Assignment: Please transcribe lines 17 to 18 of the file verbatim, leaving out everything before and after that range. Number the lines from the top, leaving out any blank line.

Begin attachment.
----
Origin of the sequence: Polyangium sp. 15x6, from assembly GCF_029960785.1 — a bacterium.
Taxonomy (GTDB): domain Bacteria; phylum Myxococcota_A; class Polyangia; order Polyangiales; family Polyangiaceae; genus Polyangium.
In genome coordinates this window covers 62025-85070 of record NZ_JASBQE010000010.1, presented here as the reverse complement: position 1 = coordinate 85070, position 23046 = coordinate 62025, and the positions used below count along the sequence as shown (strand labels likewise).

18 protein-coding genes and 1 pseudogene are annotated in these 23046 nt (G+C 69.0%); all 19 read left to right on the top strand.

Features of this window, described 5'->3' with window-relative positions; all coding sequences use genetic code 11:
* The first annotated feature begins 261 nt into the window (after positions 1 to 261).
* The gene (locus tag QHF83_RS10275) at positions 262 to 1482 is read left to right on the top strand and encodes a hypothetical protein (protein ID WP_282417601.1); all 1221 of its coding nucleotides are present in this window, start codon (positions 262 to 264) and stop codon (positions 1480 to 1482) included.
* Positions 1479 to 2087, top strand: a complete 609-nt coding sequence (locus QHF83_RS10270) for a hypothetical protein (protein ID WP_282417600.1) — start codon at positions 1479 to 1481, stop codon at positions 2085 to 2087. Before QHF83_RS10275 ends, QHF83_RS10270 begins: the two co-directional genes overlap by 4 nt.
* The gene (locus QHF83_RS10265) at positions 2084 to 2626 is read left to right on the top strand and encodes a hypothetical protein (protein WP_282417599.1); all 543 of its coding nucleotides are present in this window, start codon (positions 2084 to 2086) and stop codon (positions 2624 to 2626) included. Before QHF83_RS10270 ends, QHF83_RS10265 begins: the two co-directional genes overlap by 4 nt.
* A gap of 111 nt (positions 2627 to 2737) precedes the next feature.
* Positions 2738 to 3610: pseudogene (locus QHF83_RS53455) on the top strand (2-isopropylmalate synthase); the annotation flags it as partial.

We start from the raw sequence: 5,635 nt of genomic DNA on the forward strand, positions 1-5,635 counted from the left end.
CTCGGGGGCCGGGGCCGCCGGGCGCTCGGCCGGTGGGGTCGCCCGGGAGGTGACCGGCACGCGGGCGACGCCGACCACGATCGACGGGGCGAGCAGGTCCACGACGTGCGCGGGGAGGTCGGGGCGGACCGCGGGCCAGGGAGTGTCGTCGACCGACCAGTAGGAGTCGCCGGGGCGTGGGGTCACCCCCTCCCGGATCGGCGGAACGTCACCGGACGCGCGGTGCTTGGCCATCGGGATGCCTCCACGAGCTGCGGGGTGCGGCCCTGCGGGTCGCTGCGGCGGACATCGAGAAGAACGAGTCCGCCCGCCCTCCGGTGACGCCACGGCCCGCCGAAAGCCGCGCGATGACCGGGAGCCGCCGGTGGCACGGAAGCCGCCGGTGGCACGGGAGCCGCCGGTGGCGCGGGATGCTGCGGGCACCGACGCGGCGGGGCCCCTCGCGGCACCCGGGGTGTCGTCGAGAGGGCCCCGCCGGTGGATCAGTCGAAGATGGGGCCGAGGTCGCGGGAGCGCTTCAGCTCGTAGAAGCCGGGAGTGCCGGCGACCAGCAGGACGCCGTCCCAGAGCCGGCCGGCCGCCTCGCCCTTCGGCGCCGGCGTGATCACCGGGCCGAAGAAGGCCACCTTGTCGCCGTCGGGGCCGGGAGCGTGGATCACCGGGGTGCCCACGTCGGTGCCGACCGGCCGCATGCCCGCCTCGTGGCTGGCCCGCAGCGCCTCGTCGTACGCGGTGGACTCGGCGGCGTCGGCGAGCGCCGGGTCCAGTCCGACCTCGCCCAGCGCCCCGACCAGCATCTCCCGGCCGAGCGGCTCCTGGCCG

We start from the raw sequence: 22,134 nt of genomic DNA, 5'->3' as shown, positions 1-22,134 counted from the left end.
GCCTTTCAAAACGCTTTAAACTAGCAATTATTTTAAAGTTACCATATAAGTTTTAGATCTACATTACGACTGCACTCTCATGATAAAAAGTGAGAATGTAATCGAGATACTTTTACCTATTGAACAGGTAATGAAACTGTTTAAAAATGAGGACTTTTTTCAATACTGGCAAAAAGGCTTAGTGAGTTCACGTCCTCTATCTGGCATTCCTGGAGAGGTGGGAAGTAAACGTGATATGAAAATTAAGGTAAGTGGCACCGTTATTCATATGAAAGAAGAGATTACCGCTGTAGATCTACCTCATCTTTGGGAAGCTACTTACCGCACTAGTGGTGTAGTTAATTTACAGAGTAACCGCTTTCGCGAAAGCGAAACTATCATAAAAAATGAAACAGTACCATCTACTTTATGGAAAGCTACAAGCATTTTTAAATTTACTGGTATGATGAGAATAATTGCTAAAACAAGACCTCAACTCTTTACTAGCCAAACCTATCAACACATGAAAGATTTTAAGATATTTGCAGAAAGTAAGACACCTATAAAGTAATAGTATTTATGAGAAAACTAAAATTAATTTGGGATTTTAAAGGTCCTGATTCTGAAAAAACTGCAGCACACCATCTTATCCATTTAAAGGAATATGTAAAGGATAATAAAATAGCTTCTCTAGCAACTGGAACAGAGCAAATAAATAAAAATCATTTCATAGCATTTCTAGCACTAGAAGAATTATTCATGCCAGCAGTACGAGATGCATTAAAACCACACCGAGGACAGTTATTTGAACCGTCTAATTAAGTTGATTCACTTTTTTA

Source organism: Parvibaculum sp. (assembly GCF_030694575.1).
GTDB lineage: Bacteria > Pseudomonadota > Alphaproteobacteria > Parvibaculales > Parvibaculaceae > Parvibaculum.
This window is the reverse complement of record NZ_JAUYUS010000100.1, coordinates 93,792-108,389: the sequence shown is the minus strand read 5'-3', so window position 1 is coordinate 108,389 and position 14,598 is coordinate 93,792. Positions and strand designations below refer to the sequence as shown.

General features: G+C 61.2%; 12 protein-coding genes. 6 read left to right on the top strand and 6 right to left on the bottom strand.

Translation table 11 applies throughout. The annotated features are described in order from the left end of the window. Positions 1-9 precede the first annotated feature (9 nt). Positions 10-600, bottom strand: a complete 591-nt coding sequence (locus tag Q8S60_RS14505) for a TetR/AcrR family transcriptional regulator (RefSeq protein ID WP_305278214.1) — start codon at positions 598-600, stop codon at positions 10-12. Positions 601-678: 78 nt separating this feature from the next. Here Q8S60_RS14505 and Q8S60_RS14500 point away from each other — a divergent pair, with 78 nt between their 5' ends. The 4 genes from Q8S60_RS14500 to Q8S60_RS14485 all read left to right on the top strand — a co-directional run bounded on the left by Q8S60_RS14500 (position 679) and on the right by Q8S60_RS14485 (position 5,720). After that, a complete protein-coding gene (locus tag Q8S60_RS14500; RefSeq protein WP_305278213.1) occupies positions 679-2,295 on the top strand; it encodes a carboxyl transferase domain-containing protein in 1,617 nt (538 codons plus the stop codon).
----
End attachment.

GTDB lineage: Bacteria > Pseudomonadota > Alphaproteobacteria > Parvibaculales > Parvibaculaceae > Parvibaculum.
This window is the reverse complement of record NZ_JAUYUS010000100.1, coordinates 93,792-108,389: the sequence shown is the minus strand read 5'-3', so window position 1 is coordinate 108,389 and position 14,598 is coordinate 93,792. Positions and strand designations below refer to the sequence as shown.